Energy and the Environment
The Earth has enjoyed moments as the cause célèbre in America but nothing trumps our good mother like a great recession. To the best of my recollection she even failed to make an appearance during the presidential debates. This lack of information makes deciding which candidate would be better for the environment over the next four years difficult.
We do have the benefit of some information, however. For example, the Republican platform has been virulently anti-environment. Each candidate during primary season took turns trying to out-pollute the other in the name of progress, calling for the abolition of the Environmental Protection Agency, the loosening of drilling restrictions and the construction of a pipeline from Canada to Texas. Green energy was mocked and global warming ridiculed. Republicans eagerly portrayed every Democrat as Jimmy Carter in a cardigan and an eco-zealot.
If only that were true.
The fact of the matter is that the Democrats have little to point to in the way of environmentalism themselves. Sure the pipeline was stalled and fuel efficiency standards were increased, but that’s about it.
Our understanding of the environment and our relationship to it through food, water, air and energy is far more sophisticated than our politics and policies. But no matter how broad the consensus on climate change is in the scientific community or how widespread the anecdotal evidence of our decaying Earth and corrupt food supply is, we are all guilty of willful blindness with respect to the urgency required to face our challenges.
President Obama talks a good game, which indicates he is aware of both the seriousness of our environmental peccadillo and the political reality that prevents meaningful change. And, in fairness, when presented with a clear opportunity to affect change he did so by sending billions of dollars flowing into the clean energy research field when the American Reinvestment and Recovery Act of 2009, aka “Obama stimulus,” was passed. Of course, the only thing people now associate with this act is the failure of Solyndra despite the fact that the funding mechanism for this particular company was established during the Bush administration. The stimulus simply added liquidity to an existing plan.
But it was Obama’s calculated risk against overtly touting this investment into clean energy that blew back on him in two ways. The first is that the American public, particularly those who consider themselves champions of the environment, have little idea these investments were made and therefore believe he failed them. Compounding this sentiment is that these investments have little short-term payoff and are therefore less tangible. The second is that the opposition was able to make Solyndra synonymous with the stimulus, thereby presenting it as the rule instead of the exception.
This risky decision of quiet messaging does, however, make political sense. After all, any attempt on the part of the White House to put the environment in the spotlight before the economy would have had terrible repercussions to Obama’s polling figures. He is already derided by paranoid right-wing conspiracy theorists (with national talk shows) as being a closet Muslim and a socialist who sympathizes with terrorists and apologizes for America every chance he gets. Oh, and was born in Africa.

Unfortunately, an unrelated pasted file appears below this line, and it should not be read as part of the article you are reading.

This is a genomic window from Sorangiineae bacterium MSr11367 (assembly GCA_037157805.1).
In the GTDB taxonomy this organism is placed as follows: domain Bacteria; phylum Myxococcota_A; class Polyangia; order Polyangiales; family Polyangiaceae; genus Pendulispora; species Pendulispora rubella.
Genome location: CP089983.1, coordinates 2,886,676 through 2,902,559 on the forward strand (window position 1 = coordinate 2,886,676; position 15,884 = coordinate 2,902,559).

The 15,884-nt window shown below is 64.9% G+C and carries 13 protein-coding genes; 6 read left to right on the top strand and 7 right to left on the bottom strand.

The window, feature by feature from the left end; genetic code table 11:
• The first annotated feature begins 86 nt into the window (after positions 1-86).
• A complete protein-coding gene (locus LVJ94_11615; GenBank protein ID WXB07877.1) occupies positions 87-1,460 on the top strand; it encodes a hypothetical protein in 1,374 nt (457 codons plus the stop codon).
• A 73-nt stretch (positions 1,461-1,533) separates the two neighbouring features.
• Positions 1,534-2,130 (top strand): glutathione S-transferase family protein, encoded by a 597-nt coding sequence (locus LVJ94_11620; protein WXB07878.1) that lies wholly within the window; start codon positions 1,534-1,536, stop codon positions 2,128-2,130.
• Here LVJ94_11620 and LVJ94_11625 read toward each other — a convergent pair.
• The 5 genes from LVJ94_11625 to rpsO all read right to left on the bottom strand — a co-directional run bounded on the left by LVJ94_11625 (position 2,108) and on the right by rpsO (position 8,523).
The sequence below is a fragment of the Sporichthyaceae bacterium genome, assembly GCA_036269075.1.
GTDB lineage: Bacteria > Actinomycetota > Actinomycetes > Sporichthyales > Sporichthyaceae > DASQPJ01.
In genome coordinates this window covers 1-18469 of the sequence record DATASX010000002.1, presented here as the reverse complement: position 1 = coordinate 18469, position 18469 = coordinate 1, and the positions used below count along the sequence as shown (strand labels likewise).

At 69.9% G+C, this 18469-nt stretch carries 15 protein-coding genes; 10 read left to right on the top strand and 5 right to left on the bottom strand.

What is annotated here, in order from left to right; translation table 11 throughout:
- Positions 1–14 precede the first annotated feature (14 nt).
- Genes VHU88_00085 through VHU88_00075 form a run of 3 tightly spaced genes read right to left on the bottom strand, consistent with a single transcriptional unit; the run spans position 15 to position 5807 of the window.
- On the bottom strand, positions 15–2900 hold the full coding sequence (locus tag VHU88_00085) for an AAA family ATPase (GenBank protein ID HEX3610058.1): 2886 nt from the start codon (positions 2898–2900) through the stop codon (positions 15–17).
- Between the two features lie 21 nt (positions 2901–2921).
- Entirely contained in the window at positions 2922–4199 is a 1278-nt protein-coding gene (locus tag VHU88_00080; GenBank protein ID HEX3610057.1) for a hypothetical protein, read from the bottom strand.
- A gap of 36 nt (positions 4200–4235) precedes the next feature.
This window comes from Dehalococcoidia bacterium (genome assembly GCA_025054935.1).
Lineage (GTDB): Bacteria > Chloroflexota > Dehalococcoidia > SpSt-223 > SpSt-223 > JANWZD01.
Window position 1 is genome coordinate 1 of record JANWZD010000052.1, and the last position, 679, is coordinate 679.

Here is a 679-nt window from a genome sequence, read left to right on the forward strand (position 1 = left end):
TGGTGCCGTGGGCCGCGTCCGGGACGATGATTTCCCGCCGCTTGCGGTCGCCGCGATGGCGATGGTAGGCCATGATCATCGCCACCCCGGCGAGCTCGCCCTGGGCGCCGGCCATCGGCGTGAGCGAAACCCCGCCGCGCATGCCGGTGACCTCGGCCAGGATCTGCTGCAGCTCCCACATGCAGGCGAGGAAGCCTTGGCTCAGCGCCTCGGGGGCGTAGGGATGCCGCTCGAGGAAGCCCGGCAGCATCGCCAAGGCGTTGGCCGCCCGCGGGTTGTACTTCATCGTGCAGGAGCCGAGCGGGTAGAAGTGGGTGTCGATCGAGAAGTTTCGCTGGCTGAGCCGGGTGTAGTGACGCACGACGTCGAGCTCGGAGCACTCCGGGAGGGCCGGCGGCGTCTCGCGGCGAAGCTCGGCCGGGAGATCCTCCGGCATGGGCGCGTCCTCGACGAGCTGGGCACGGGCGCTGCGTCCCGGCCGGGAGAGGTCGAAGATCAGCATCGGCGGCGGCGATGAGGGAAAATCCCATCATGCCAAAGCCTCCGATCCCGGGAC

But as I have often contended, if Democrat Barack Obama was Republican Brian O’Malley, his actions and record thus far would place him among the greatest Republican presidents of the modern era; a socially moderate, fiscal conservative with an itchy trigger finger. But, he’s a black Democrat whose re-election is for many in this nation a sure sign of the Apocalypse.
So, politically, I get it. Below-the-radar environmental work is better than installing solar panels on the White House roof again. There’s proof that this is a bad reelection strategy. Morally, however, I was hoping for what everyone else who voted for Obama was hoping for: that he would enthusiastically champion a progressive social and environmental agenda—one that took aggressive action against oil companies and Wall Street speculators and fought evil agra-giants like Monsanto and ConAgra.
Unfortunately, any hope we had of Obama challenging the Koch brothers to a duel on Pennsylvania Avenue or executing a hostile takeover of ExxonMobil were dashed when moderate policy Vulcan Barack Obama took the Oath of Office instead of liberal cigarette smoking Chi-Town radical Barry Obama.
To really confuse matters, no one pressed either guy into stating plans to protect the environment. Moreover, they have both adopted this mantra of “all of the above” with respect to energy policy. Nothing bold, sensible or sustainable. Just “yes” to everything and deal with the consequences later.
So what makes this week’s topic so hard to dissect is that no one seems to care much about it. Perhaps more than any other topic I’ve covered thus far in this election series, the fight over Mother Earth has been reduced to choosing between the lesser of two evils. I know it’s a hackneyed phrase, but it’s appropriate, nonetheless. Essentially it boils down to this: Mitt Romney’s “all of the above” plan includes eliminating the EPA and letting oil companies drill in Central Park if they want to; whereas, Obama’s “all of the above plan” stops just short of that.
Sorry, Mother Earth. When unemployment dips below 5 percent and the Dow reaches 15,000, we’ll be sure to call and check in. Until then it’s the cat’s in the cradle and the silver spoon.
Slight edge to Obama.